Well, the weather is still beautiful (even if a bit too hot for my liking). There are men along our road digging a ditch with shovels and pickaxes. I asked what it was for and I was told it is for internet fiber optic wires. Labor is inexpensive and abundant, so you see manual labor being performed everywhere. The “official” unemployment rate is 3%, but I have also heard it is closer to 80- 90% in reality! I still can’t get over the men carrying rocks, buckets of cement, and bags of gravel on their heads. Or for that matter the huge baskets of fruit, potatoes, etc. that the women carry. Ouch!
Also, the amount of things that are carried on bicycles is ridiculously crazy as well! It is impolite to take photos of people, but boy I wish I could! Trying to get Drew to seek a few photos! Can see the advantage of the iPhones with their picture taking app. I think once we are back home it is time for an upgrade for me.
The baby crane is growing and now looks a little out of proportion! The parents are very attentive and take good care of it. I read up a little and learned that while the eggs are incubating, the father sits on the nest during the day and the female incubates the eggs at night. The young start to get plumage at 2-4 months, they stay with the parents 8-10 months, have adult plumage at 18 months, are fully mature at 2-3 years, and their lifespan is 20-40 years!
Last week there were heavy rains in the north, with landslides that destroyed houses and killed people (60+/-). Very sad. Soil erosion is a big problem here due to the farming up all the hillsides. In addition, the rivers swelled and washed out roads and flooded bridges, so that for a few days travel was limited, since there is only one major paved road to each area of the country. The 2.5 hour drive to Musanze was 4.5 since the way around the paved road was all dirt roads.
Ross is an unofficial College Graduate and has moved back to our place now that his program is over, much to Luke’s delight! As soon as UNH receives his grades from his Rwanda program, they will release his diploma. In the meantime he is volunteering at http://www.fhpuenterprise.org/programmes/pfhrwanda20/ Football for Hope. He teaches English, coaches football, is helping to produce a promotional video, among other things!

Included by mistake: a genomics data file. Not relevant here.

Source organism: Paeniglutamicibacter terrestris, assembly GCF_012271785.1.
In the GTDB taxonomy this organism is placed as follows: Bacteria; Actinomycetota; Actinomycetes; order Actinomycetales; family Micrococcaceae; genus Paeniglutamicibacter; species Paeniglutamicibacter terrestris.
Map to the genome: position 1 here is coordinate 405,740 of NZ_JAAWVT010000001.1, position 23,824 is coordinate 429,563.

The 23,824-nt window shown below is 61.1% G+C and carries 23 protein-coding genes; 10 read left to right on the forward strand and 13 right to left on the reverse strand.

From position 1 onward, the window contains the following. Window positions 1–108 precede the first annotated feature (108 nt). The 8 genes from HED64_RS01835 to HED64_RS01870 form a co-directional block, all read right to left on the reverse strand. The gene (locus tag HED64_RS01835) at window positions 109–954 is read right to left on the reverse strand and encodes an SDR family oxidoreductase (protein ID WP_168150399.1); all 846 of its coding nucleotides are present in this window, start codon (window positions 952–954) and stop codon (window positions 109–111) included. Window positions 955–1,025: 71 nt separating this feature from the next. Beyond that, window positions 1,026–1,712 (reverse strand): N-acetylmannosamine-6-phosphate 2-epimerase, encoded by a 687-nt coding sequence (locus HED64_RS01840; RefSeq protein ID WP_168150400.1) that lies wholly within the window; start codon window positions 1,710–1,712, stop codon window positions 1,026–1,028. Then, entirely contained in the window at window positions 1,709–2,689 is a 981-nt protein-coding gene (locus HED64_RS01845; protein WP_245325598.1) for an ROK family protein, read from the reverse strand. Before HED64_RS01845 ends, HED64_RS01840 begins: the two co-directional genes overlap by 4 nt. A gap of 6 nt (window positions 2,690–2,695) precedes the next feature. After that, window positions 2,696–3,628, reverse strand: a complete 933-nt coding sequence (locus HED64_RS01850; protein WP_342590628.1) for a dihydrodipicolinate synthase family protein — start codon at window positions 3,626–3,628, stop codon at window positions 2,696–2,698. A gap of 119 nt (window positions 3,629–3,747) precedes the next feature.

Luke has finished his service project, building a playhouse for Kinamba Project (or Meg Foundation http://www.kinambaproject.org.uk/index.php?option=com_content&view=article&id=1&Itemid=2 ) The boys (Luke, Leo, and Travis) will be delivering it in early June. His school has a 20 hour service requirement per year.
And regarding service, Rwanda is a country in rebuilding mode. It has been 22 years since the genocide, at which time most of the country consisted of villages and the infrastructure of the one city, Kigali was almost completely destroyed by the retreating forces. They have come a long way. Kigali is a thriving, growing city. There is every charitable project you can imagine here from Heifer International and Give a Cow (the UK’s equivalent) to CARE. Everything from agriculture to literacy help. There are projects supported by countries from the US to Nigeria to Slovenia! I am always seeing interesting project headquarters around the city.
One of the most fascinating energy projects is KivuWatt, which is generating electricity from the methane they are extracting form Lake Kivu. They have 2 plants now up and running. We saw the Kirongi operation when we went there. The country wants to be self-sufficient in all areas, quite a challenge for a very tiny, highly populated, land-locked country!
That’s it for now! Murabeho!